Product Managers Bias and How To Avoid Them

omamuzo Samson
3 min readJan 16, 2021

As a product manager, it’s a given that you’ve to be analytical. It is the expectation. However, it is also good to note that there are biases you would have to deal with — knowingly or unknowingly — every time there is a decision to make.

Here’s the thing; ‘we are all biased’. And that’s one thing we do not willingly agree to because in line with your JD you should always favour data to opinion.

For instance, we tend to think people (our users) think the same way we do. Therefore we expect certain behaviours from them and assume they are behaving like that, instead of looking at their behaviour vs. our expectations.

Once you realize that the world is organized by jobs to be done, you understand that product life cycles don’t exist — Clayton Christensen

Let us look at one of the types of bias we face and how we can deal with them: Affinity Bias

Affinity Bias:

Have you noticed people tend to get along with people that are more like them? Like a pack of herds do. The familiarity phenomenon. It happens every day in our lives — we just have to pay a little attention to know.

Even in hiring, we are most likely to hire someone that is more like us. The HR folks even have a name for it — ‘culture fit’.

Affinity bias is the tendency to get along with others who are like you. They are the people you trust and like, before everyone else.

Because that is what we can easily relate to. We recognize a pattern and presume it won’t cost us much to flow with this person.

Howbeit, as a product manager, when you are making a decision you’re likely to want to focus on what seems familiar to you. It happens when you are looking at your data — you are inclined to see the data you already know — and probably expecting.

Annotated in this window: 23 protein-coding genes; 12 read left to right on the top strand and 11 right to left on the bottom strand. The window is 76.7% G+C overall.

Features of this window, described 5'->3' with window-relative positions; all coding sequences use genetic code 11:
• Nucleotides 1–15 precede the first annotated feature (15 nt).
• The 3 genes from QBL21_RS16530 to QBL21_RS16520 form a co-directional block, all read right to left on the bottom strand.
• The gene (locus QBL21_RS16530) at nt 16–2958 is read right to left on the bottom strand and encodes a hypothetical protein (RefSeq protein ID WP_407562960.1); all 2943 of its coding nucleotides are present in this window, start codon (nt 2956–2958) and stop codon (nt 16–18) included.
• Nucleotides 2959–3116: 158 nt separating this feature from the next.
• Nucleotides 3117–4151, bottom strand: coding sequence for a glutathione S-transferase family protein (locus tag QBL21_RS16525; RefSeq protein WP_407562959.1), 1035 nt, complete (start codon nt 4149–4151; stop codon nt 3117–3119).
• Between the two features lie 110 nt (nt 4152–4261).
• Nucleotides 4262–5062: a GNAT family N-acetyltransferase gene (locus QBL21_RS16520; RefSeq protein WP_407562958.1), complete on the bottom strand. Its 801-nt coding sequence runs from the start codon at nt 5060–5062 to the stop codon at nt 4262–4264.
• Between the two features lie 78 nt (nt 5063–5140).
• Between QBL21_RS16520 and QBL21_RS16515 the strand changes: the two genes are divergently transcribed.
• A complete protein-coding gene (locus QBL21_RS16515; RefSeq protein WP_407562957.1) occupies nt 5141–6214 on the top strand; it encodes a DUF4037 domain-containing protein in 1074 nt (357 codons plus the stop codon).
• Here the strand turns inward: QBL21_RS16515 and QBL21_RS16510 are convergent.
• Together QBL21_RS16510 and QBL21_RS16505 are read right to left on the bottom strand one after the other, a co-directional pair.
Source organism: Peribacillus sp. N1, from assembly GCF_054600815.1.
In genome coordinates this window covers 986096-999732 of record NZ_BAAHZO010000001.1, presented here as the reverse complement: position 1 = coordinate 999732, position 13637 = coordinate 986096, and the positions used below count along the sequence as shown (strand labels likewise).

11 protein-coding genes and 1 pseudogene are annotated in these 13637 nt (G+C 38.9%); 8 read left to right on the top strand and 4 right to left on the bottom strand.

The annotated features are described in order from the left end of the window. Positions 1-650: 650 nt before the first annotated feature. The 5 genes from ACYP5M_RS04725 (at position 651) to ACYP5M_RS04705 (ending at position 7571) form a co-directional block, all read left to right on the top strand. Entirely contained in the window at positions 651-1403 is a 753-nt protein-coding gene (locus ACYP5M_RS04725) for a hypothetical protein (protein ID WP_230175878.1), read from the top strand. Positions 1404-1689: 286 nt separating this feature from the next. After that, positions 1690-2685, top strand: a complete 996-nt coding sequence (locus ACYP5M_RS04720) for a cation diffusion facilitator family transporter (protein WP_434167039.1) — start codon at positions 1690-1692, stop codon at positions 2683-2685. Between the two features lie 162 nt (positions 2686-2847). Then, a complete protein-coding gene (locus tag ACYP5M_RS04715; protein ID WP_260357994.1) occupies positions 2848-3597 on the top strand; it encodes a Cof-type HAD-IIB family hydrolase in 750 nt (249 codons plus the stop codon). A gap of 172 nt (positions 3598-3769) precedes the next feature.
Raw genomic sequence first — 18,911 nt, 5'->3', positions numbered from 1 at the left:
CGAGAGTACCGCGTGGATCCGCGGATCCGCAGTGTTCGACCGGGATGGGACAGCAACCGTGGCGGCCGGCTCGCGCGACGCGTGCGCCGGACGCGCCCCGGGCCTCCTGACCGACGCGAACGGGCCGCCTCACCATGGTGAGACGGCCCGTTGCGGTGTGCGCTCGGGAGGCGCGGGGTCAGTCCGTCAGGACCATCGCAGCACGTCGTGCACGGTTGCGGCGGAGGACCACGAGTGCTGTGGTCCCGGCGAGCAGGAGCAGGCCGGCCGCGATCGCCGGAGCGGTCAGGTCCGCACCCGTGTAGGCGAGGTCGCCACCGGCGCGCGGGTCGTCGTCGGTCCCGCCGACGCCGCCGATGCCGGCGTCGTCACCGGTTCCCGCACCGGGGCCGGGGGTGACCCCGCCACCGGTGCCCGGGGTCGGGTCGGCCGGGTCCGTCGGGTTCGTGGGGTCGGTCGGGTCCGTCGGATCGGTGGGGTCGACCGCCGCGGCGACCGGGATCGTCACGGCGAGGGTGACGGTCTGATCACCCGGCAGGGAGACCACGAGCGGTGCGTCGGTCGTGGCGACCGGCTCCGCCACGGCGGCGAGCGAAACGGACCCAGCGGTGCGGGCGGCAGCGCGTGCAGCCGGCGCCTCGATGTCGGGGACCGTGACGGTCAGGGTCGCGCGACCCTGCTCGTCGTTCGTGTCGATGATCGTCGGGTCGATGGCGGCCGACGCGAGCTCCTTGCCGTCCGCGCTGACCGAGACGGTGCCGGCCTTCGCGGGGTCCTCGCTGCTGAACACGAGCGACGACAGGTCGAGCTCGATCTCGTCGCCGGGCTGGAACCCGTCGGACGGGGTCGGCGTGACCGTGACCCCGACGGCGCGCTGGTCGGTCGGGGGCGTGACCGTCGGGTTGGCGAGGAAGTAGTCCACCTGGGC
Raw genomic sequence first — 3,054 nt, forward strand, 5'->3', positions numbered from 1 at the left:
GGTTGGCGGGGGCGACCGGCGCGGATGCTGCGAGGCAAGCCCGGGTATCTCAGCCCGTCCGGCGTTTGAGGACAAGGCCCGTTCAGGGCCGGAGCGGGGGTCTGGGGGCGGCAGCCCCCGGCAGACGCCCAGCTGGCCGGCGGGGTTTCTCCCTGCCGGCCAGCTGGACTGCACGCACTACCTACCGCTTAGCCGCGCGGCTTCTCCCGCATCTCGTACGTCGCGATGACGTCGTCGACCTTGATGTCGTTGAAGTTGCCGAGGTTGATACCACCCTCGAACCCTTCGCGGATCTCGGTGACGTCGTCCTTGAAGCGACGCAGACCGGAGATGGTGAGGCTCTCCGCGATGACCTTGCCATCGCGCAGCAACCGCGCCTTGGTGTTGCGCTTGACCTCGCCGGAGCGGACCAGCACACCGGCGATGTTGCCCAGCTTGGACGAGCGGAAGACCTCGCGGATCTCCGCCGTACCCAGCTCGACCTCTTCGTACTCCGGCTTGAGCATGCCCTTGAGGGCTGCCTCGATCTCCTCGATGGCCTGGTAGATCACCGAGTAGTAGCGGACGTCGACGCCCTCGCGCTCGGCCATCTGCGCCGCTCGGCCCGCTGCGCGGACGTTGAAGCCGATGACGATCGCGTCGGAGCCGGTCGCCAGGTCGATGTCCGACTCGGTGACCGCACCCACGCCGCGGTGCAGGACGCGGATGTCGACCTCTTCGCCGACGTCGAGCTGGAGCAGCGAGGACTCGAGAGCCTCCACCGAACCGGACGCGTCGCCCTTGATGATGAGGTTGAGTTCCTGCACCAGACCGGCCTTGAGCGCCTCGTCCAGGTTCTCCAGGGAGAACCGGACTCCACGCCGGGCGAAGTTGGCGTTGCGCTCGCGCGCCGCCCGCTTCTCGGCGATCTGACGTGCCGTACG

In your head, you already know the users’ behaviour and you only look at what you know. This can blind you to any new behaviour a user might have developed or a new way the user is using your product.

How to avoid affinity bias:

+ Know your customer and how they are using your product — intimately. Never assume.

+ Don’t be overly dependent on your inner circles. This is important especially when you’re carrying out your research. Your inner circle is probably just like you.

+ Engage, engage, engage… always. How often do you talk to your users? Do you wait until there’s a huge spike in an activity?

This is not an exhaustive list on how you can deal with affinity bias, but it’s a good place to start.

From discovery to launch, we can see this bias come into play and we have to ensure it doesn’t rule the day. And we have to be careful so we can find a balance between thinking for your users so you can be one step ahead and expecting your users to act familiarly because that’s who you are.

How to start? As you look at the data, constantly ask yourself: ‘Is this what the user is doing or how I thought the user is doing?’

As someone says — numbers don’t lie. Just take a look one more time and you’d see a pattern and if you follow the pattern to where it leads, it can be the Holy Grail to nail that product and deliver into the hand of the user what they truly want and deserve.

The common question that gets asked in business is, ‘why?’ That’s a good question, but an equally valid question is, ‘why not?’ — Jeff Bezos

After all, that’s cumulative of the job cut out for us as product managers — make your users happy so they can get their job done.

Image: unsplash



omamuzo Samson

I’m a product manager and marketer helping to scale startup and technology products — driving demand, leads, growth and revenue.